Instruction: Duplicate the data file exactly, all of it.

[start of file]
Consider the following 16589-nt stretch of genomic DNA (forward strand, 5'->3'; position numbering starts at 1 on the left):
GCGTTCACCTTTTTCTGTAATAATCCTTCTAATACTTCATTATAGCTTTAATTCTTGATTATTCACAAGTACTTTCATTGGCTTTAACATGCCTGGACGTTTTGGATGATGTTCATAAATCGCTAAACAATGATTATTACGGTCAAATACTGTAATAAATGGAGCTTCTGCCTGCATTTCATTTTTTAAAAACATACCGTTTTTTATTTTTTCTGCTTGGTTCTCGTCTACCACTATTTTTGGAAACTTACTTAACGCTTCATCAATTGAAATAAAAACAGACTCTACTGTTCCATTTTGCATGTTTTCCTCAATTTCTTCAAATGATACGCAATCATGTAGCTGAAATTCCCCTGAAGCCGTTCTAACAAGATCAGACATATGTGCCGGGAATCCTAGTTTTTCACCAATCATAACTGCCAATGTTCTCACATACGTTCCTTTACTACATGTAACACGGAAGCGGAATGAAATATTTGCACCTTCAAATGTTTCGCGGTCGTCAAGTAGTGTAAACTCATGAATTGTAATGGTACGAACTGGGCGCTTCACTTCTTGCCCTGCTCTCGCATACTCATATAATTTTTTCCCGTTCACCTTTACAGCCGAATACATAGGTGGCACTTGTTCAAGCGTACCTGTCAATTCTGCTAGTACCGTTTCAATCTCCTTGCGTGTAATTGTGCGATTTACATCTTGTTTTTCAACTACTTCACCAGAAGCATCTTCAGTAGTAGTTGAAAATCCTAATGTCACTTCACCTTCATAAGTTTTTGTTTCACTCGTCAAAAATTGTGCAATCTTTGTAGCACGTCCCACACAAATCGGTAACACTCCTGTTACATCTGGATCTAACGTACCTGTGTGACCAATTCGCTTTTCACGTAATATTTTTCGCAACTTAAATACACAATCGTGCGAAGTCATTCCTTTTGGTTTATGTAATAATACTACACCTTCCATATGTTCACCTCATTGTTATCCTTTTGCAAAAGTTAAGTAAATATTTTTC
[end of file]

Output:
Consider the following 16589-nt stretch of genomic DNA (forward strand, 5'->3'; position numbering starts at 1 on the left):
GCGTTCACCTTTTTCTGTAATAATCCTTCTAATACTTCATTATAGCTTTAATTCTTGATTATTCACAAGTACTTTCATTGGCTTTAACATGCCTGGACGTTTTGGATGATGTTCATAAATCGCTAAACAATGATTATTACGGTCAAATACTGTAATAAATGGAGCTTCTGCCTGCATTTCATTTTTTAAAAACATACCGTTTTTTATTTTTTCTGCTTGGTTCTCGTCTACCACTATTTTTGGAAACTTACTTAACGCTTCATCAATTGAAATAAAAACAGACTCTACTGTTCCATTTTGCATGTTTTCCTCAATTTCTTCAAATGATACGCAATCATGTAGCTGAAATTCCCCTGAAGCCGTTCTAACAAGATCAGACATATGTGCCGGGAATCCTAGTTTTTCACCAATCATAACTGCCAATGTTCTCACATACGTTCCTTTACTACATGTAACACGGAAGCGGAATGAAATATTTGCACCTTCAAATGTTTCGCGGTCGTCAAGTAGTGTAAACTCATGAATTGTAATGGTACGAACTGGGCGCTTCACTTCTTGCCCTGCTCTCGCATACTCATATAATTTTTTCCCGTTCACCTTTACAGCCGAATACATAGGTGGCACTTGTTCAAGCGTACCTGTCAATTCTGCTAGTACCGTTTCAATCTCCTTGCGTGTAATTGTGCGATTTACATCTTGTTTTTCAACTACTTCACCAGAAGCATCTTCAGTAGTAGTTGAAAATCCTAATGTCACTTCACCTTCATAAGTTTTTGTTTCACTCGTCAAAAATTGTGCAATCTTTGTAGCACGTCCCACACAAATCGGTAACACTCCTGTTACATCTGGATCTAACGTACCTGTGTGACCAATTCGCTTTTCACGTAATATTTTTCGCAACTTAAATACACAATCGTGCGAAGTCATTCCTTTTGGTTTATGTAATAATACTACACCTTCCATATGTTCACCTCATTGTTATCCTTTTGCAAAAGTTAAGTAAATATTTTTC